• WordNet 3.6
    • n breastplate armor plate that protects the chest; the front part of a cuirass
    • ***
Webster's Revised Unabridged Dictionary
    • Breastplate (Jewish Antiq) A part of the vestment of the high priest, worn upon the front of the ephod. It was a double piece of richly embroidered stuff, a span square, set with twelve precious stones, on which were engraved the names of the twelve tribes of Israel. See Ephod.
    • Breastplate A piece against which the workman presses his breast in operating a breast drill, or other similar tool.
    • Breastplate A plate of metal covering the breast as defensive armor. "Before his old rusty breastplate could be scoured, and his cracked headpiece mended."
    • Breastplate A strap that runs across a horse's breast.
    • ***
Century Dictionary and Cyclopedia
    • n breastplate A square ornament worn by the Jewish high priest, consisting of the same textile fabric as the ephod, and bearing twelve precious stones engraved with the names of the twelve tribes of Israel, set in the gold. The breastplate was hung by chains of gold to that part of the ephod which was on the shoulder, and the lower side was secured to the girdle by blue laces; for this purpose four rings of gold were secured to the four corners. It was also called the breastplate of judgment, because it contained the Urim and the Thummim.
    • n breastplate The armor for the front of the body, when made in one piece reaching from the waist to about the collar-bone. It was not introduced until a very late period in the his tory of armor, and was not common until the early years of the sixteenth century, when armor for the limbs was being abandoned. See back and breast (under back), corselet, and cuirass.
    • n breastplate A strap that runs across a horse's breast.
    • n breastplate A plate or piece which receives the buttend of a boring-tool, and is held against the breast when the tool is in use. Also called conscience and palette.
    • n breastplate The sternum or central piece on the lower side of the cephalothorax of a spider, between the bases of the legs.
    • n breastplate The lower shell or plastron of a tortoise.
    • n breastplate The iron plate used for covering the breast-hole of a cupola.
    • ***
Chambers's Twentieth Century Dictionary
    • Breastplate a plate or piece of armour for the breast:
    • Breastplate (B.) an embroidered square of linen worn on the breast of the Jewish high-priest, bearing twelve precious stones, each inscribed with the name of one of the tribes of Israel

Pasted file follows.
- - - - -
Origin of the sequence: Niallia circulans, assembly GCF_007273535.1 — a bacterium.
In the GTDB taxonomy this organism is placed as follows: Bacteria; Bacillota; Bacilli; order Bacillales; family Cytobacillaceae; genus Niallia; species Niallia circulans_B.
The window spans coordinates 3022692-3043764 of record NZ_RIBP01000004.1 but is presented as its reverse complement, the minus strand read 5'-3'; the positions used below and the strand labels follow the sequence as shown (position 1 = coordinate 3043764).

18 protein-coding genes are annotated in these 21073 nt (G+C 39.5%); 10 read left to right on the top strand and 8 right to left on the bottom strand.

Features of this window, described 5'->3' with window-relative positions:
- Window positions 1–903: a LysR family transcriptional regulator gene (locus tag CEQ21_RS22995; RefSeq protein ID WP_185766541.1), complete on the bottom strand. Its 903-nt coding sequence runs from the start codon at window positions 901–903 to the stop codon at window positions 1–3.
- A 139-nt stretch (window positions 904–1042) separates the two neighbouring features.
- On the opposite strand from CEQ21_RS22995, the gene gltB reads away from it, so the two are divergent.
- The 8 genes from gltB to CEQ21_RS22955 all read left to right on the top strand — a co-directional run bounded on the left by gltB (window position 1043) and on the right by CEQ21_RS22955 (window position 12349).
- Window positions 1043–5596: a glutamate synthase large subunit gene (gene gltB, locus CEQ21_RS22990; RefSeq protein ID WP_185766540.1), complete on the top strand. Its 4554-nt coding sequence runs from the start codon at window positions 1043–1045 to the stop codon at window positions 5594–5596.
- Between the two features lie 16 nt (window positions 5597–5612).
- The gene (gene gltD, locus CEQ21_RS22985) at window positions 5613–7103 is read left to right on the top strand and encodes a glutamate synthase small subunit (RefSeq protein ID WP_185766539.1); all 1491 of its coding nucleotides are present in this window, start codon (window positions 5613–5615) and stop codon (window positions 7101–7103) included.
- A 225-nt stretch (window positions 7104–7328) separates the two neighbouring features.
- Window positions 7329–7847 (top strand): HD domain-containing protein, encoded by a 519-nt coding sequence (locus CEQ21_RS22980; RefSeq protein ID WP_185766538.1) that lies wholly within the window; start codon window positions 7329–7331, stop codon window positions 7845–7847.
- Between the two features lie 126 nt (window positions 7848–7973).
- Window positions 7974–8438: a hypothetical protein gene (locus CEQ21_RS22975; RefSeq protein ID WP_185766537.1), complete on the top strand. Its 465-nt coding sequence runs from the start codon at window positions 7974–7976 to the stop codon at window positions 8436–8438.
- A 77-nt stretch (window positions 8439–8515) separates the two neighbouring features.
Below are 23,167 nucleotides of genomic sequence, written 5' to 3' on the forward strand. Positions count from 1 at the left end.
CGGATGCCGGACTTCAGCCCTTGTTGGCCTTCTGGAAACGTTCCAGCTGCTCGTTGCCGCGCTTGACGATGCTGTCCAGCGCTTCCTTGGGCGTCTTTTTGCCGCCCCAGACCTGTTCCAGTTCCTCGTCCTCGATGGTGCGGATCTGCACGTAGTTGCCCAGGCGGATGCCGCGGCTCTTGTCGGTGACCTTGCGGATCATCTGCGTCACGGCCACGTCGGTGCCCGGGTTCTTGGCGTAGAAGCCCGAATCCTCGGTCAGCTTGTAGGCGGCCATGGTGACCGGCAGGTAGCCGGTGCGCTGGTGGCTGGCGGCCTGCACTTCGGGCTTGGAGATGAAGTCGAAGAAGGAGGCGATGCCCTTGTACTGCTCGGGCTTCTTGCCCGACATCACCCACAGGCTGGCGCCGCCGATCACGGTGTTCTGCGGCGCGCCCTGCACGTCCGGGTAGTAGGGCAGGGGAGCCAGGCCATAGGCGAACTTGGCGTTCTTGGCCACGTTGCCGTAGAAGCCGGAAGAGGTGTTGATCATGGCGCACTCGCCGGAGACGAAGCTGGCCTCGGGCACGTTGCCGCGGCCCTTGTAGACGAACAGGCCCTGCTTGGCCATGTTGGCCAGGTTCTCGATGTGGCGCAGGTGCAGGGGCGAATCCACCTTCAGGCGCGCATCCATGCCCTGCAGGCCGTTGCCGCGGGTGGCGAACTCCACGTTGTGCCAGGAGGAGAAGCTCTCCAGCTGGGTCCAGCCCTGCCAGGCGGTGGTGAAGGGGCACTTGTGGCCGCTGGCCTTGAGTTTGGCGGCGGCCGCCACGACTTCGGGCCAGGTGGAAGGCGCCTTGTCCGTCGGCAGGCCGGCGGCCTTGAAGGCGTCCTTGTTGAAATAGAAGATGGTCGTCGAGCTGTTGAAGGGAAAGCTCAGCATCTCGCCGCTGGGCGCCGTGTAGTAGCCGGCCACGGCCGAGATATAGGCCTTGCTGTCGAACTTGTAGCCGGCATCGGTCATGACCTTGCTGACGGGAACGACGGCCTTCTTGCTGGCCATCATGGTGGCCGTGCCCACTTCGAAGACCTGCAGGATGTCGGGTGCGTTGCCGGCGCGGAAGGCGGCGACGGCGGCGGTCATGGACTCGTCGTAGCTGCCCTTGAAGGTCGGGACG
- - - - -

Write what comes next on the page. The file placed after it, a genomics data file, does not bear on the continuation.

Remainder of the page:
• ***


  • William Shakespeare
    “What stronger breastplate than a heart untainted. [Henry Iv]”


Chambers's Twentieth Century Dictionary
A.S. bréost; Ger. brust, Dut. borst.


In literature:

The duchess Sarah also poses in the collection as Minerva, wearing a yellow classic breastplate.
"England, Picturesque and Descriptive" by Joel Cook
Where the breastplate ends at the throat he struck, and the blade of volcanic glass cut through the flesh.
"The Flute of the Gods" by Marah Ellis Ryan
Others were in helmets, gorglet and breastplate, to represent Pizarro's conquerors of Peru.
"Where Strongest Tide Winds Blew" by Robert McReynolds
Their defensive weapons are wooden shields and rattan or corded breastplates, and other armor helmets of the same material.
"The Philippine Islands, 1493-1898 - Volume 40 of 55" by Francisco Colin
Beads of glass were common in Egypt from the earliest times, strung together by threads so as to form breastplates rather than necklaces.
"Needlework As Art" by Marian Alford
The breastplate seemed too big, and he was somehow unable to tighten the greaves on his shins properly.
"The Dueling Machine" by Benjamin William Bova
The spear pointing straight toward Mallory's breastplate had something of the aspect of a jet-propelled flagpole.
"A Knyght Ther Was" by Robert F. Young
On their breasts they carry a breastplate formed of coins, small bells and copper disks.
"Encyclopaedia Britannica, 11th Edition, Volume 6, Slice 1" by Various
He, too, was fully armed, and wore a breastplate of steel beneath his riding cloak.
"Marguerite De Roberval" by T. G. Marquis
I wore a light breastplate of steel under my dress.
"The Serapion Brethren." by Ernst Theordor Wilhelm Hoffmann

In poetry:

A helmet on his head doth stand,
A breastplate on his heart:
A shield also is in his hand,
That blunteth every dart.
"Of Death" by John Bunyan
``I cannot don the breastplate and the helm,
To my weak waist the sword I cannot gird,
Nor in the discords that distract a Realm
Be seen or heard.
"Victoria" by Alfred Austin
Far better she, when, with her soothing lyre,
She charms the falchion from the savage grasp,
And melting into pity vengeful ire,
Looses the bloody breastplate's iron clasp.
"Music" by Henry Kirke White
Weak words he has, that slip the nerveless tongue
Deformed, like his great frame: a broken arc:
Once radiant as the javelin flung
Right at the centre breastplate of his mark.
"Bellerophon" by George Meredith
When breastplated March his trumpets blew,
We laughed in his face, till he laughed too;
Then, drying our lids when the sleet was done,
Smiled back to the smile of the April sun.
"The Passing Of The Primroses" by Alfred Austin
She came to his quarter, and on still I brought her,
And up to his girth, to his breastplate she drew;
A short prayer from Neville just reach'd me, "The devil!"
He mutter'd — lock'd level the hurdles we flew.
"How We Beat The Favourite" by Adam Lindsay Gordon

In news:

The massive 60-pound chrome-plated, solid-brass bow breastplate alone costs $1360 to cast and plate.
Hedgecock makes knightly armour, museum-quality work — imagine 15th-century breastplates, gauntlets, greaves, spaundlers, faulds, and more.
A warrior wearing silver hair disks and a breastplate captures three mules under fire.
It's easy to find a Roman breastplate or a medieval helmet in Phoenix if you don't mind the plastic costume version.